TOGO – Togo and the World Bank have joined forces in a groundbreaking collaboration to revolutionize and modernize the nation’s agricultural sector.
Filly Sissoko, the Bank’s resident representative, unveiled this transformative endeavor on November 13 in the Avé prefecture, situated around 50 km northwest of Lomé, the capital.
Highlighting the initiative’s scope, Sissoko emphasized its mid-to-long-term trajectory, spanning five to ten years and backed by substantial funding.
“The World Bank intends to allocate USD 100 million for the project, earmarked for the period between 2024 and 2030,” Sissoko revealed.
At its core, this ambitious venture aims to overhaul agriculture in Togo, focusing on critical facets such as water management, mechanization of farming practices, adoption of proven technologies, access to quality inputs, and the refinement of agricultural product processing.
During their visit to the Planned Agricultural Development Zone of Agnron (ZAAP) in the Avé prefecture, Sissoko and Marie-Chantal Uwanyiligira, World Bank Operations Director for Togo, affirmed their commitment to the government-backed project.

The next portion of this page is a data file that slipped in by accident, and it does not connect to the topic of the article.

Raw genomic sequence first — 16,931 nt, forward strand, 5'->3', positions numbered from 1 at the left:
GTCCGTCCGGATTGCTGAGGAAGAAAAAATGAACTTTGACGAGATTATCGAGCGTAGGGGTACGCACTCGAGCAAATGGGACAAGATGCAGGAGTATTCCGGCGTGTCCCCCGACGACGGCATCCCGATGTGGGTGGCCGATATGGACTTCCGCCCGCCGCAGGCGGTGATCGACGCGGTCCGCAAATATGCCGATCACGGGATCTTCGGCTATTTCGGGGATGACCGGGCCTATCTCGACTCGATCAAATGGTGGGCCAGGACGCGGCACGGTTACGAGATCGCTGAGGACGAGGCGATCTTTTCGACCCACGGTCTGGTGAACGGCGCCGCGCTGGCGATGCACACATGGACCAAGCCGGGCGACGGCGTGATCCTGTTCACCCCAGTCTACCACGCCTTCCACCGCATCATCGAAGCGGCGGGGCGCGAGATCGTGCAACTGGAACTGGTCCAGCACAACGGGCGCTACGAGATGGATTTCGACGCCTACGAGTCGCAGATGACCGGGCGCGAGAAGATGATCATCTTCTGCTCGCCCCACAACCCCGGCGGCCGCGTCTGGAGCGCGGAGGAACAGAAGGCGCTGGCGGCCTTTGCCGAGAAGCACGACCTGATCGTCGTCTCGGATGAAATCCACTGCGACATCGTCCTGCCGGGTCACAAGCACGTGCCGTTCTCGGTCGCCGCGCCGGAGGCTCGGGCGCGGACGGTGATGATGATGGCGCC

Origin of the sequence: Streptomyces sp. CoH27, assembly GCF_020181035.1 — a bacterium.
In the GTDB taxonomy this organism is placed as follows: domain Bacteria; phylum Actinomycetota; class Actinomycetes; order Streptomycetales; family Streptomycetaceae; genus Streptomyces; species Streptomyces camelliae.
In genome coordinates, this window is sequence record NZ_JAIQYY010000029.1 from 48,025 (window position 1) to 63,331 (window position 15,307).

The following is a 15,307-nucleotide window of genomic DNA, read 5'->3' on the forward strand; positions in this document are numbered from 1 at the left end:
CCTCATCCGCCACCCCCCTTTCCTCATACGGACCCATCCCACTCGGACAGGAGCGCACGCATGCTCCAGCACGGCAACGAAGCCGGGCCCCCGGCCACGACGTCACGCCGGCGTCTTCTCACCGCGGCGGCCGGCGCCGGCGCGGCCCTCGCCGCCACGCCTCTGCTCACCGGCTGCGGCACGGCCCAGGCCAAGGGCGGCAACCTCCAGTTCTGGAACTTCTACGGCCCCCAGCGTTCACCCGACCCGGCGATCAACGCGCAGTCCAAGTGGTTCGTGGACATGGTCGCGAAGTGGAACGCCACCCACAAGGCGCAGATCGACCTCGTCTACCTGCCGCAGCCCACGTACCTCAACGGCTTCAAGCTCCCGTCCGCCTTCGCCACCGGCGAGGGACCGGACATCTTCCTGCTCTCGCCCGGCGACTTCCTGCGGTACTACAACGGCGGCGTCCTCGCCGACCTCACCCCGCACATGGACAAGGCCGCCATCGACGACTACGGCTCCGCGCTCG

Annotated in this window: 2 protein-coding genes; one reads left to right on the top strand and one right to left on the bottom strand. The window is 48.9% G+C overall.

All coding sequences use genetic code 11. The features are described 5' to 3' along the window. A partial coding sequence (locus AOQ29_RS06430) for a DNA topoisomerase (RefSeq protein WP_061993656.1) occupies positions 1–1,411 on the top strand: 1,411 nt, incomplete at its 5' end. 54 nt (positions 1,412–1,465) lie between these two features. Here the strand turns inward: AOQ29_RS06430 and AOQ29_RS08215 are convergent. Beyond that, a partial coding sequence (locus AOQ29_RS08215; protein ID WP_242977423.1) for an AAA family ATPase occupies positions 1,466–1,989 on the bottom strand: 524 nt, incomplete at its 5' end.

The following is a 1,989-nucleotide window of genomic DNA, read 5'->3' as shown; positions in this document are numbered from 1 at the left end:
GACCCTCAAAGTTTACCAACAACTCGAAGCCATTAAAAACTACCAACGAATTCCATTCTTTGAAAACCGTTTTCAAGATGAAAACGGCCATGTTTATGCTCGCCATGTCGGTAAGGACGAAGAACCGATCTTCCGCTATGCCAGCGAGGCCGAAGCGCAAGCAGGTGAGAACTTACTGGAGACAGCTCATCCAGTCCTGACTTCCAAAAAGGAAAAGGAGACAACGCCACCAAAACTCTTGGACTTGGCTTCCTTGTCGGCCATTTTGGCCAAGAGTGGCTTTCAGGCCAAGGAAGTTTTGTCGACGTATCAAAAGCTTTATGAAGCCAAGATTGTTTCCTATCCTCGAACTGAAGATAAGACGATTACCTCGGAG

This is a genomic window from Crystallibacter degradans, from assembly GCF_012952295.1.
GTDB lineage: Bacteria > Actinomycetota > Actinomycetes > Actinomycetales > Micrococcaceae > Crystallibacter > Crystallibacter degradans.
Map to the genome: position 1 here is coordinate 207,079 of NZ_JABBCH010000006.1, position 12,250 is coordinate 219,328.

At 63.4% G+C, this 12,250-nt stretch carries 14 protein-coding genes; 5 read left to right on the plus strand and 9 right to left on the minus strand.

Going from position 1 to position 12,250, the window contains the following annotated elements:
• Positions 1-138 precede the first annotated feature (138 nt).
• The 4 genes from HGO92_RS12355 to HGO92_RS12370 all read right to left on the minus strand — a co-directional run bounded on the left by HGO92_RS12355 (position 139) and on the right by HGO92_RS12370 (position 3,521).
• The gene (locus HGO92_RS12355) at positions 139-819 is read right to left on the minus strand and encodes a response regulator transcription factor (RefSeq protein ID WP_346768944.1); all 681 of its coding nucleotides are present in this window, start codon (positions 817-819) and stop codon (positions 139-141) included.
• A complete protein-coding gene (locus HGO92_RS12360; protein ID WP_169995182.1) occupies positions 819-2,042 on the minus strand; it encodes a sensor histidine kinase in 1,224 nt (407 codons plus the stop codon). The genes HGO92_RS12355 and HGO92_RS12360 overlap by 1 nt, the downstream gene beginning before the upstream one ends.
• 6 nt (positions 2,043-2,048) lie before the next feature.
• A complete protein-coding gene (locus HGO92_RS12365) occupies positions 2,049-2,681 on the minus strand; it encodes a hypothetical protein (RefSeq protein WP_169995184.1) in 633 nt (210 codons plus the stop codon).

Expressing the institution’s objectives, Uwanyiligira outlined the World Bank’s aspiration to scale up the project significantly, envisioning a future where agriculture becomes a pivotal, productive sector within Togo.
The ZAAP in Agnron, spanning several hectares and engaging 80 farmers—comprising 60 women and 20 men—has already demonstrated promising results.
Since 2020, it has facilitated a remarkable surge in yields for its participants, catapulting from 600 kg/ha to an impressive 3 t/ha.
Despite major strides in Togo’s agriculture, persistent challenges hinder further growth. Factors like limited access to agricultural resources, low mechanization, hefty taxation, and insufficient public expenditure constrain sectoral progress.
Togo’s blueprint for agricultural modernization, captured in the National Agricultural Investment and Food and Nutrition Security Programme 2017–2026, aims to bolster external investment, foster job creation, elevate agricultural product standards, and enhance market access.
While foreign investment and participation hold promise for augmenting productivity and inclusive growth reads the report, a cautious approach is vital to mitigate adverse outcomes, including displacement of local farmers and a possible squeeze on domestic investment.
Striking a balance between attracting foreign investment and fortifying smallholder farmers’ capabilities is imperative.
“Togo must foster robust connections between foreign entities and local producers, harnessing strategic approaches to leverage foreign investment and modern practices while safeguarding the interests of its local agricultural community,” recommends the report published by odi.org.
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